BEIJING—As the Chinese government’s campaign to nip wireless pornography in the bud escalates, China’s three licensed telecom operators—China Mobile, China Unicom and China Telecom—are under increasing pressure to act. On Monday, China Mobile did just that when it said it was suspending payments for all WAP providers it works with pending a review.
"All service providers that have commissioned us to collect fees for their businesses online are required to guarantee that their services are free from porn and are not commercially related to any pornographic websites for mobile phones," Wang Jianzhou, chief executive of China Mobile, said in a press release issued Monday.
According to the Wall Street Journal, “China Mobile also said that as of Sunday afternoon it had blocked 626 pornographic mobile Web sites, 478 of which were based on servers overseas, and 148 on Chinese servers (including six that had been using China Mobile’s own data center).”
The Chinese are increasingly concerned that they are quickly losing control of the mobile internet, whose increased capacity and fast 3G networks are attracting massive number of new Chinese users—seven million as of Sept. 30. While that number is tiny in terms of the overall Chinese population, the exponential rise in use has brought with an inevitable increase in unwanted content, something the government knows will continue as more people access mobile networks, unless something is done now.
In recent months, more than a dozen different ministry-level government departments have launched coordinated crackdowns on the creation and distribution of lewd material. A recent campaign focused on the cities of Shanghai, Beijing and Guangzhou, as well as the Zhejiang province, where the government says many mobile porn sites are registered.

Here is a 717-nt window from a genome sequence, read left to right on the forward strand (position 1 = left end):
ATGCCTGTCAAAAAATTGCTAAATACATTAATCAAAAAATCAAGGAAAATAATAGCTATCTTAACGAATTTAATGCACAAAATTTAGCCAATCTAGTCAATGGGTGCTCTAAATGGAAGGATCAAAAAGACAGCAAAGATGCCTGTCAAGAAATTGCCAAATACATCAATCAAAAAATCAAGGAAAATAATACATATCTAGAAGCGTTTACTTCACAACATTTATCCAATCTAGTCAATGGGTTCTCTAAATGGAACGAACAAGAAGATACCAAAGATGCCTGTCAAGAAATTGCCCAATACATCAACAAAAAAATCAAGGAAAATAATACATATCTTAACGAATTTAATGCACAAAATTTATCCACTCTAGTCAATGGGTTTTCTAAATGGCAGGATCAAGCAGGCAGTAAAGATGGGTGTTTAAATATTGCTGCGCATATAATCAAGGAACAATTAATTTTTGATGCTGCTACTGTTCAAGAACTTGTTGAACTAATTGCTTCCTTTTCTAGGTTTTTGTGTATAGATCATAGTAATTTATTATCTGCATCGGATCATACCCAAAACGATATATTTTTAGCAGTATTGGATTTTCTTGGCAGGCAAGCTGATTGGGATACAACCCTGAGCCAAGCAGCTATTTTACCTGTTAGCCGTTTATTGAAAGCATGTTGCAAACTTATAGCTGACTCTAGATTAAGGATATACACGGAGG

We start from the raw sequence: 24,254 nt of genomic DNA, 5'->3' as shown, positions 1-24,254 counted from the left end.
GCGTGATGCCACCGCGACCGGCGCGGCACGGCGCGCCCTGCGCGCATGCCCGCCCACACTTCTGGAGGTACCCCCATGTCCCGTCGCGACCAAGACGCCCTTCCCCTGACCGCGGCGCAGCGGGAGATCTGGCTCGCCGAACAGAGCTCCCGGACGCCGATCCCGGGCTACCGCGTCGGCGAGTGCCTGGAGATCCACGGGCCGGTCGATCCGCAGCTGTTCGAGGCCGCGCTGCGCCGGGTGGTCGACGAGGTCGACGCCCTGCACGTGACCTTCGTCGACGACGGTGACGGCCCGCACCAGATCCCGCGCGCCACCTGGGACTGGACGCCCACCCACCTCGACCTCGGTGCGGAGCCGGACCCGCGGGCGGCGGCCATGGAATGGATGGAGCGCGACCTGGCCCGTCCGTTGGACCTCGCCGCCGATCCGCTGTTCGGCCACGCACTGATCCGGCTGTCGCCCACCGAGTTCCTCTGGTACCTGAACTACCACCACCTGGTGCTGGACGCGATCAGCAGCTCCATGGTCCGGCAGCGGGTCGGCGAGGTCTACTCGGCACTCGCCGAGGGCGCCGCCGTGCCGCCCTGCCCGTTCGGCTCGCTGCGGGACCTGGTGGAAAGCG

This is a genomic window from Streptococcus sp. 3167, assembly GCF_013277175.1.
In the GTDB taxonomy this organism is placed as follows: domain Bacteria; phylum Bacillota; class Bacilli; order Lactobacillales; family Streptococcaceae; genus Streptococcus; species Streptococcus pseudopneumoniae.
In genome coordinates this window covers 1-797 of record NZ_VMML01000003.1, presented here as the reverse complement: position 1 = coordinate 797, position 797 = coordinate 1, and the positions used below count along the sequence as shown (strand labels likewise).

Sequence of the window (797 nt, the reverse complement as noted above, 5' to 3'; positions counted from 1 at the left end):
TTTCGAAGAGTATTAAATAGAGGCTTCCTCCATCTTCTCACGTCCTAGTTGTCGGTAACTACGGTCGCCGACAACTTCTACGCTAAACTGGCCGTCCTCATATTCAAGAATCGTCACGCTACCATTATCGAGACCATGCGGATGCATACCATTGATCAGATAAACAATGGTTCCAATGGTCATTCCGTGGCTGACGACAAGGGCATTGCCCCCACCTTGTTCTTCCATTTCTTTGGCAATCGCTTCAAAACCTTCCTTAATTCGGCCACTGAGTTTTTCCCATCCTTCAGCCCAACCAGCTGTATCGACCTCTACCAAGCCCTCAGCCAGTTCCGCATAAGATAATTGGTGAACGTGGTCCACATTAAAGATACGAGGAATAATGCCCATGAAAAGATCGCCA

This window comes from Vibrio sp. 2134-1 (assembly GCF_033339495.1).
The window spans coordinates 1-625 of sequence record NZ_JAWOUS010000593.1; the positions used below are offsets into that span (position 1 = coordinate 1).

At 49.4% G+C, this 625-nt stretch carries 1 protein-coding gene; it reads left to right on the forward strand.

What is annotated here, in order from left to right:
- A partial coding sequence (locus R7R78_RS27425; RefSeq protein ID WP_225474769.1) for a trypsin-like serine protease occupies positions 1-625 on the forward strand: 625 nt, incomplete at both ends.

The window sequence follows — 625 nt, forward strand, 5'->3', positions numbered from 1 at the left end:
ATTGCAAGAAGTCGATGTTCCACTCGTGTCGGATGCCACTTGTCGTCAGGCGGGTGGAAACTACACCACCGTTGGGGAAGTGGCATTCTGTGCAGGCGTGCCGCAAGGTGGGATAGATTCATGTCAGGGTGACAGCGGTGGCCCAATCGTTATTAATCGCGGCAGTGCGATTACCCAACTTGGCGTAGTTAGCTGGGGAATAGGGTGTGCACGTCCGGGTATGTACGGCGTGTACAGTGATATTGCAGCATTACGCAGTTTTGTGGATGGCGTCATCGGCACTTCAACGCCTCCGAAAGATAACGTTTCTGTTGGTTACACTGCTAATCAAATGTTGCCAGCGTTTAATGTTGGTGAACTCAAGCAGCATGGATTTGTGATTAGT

These campaigns have coincided with the government’s call on Chinese carriers to take action, which China Mobile initiated Sunday.
The two other licensed carriers have yet to announce their own plans of action regarding mobile porn sites, but time is clearly running out. The government is no doubt aware that China Unicom, which launched commercial 3G services in October, is adding users seven times faster than China Mobile.
According to PC World, “China Unicom's next-generation mobile service won more than 1 million users in its first month, a number that took rival China Mobile seven months to reach with its homegrown 3G standard.”
As China’s economic fortunes continue to improve, it is inevitable that most if not all of its current 700 million mobile subscribers will move to 3G networks, and then to whatever faster networks come after. How China plans to control all content shared across those networks in the future remains to be seen, but it clearly believes that the tipping point in what will be its success or failure in that endeavor is happening now.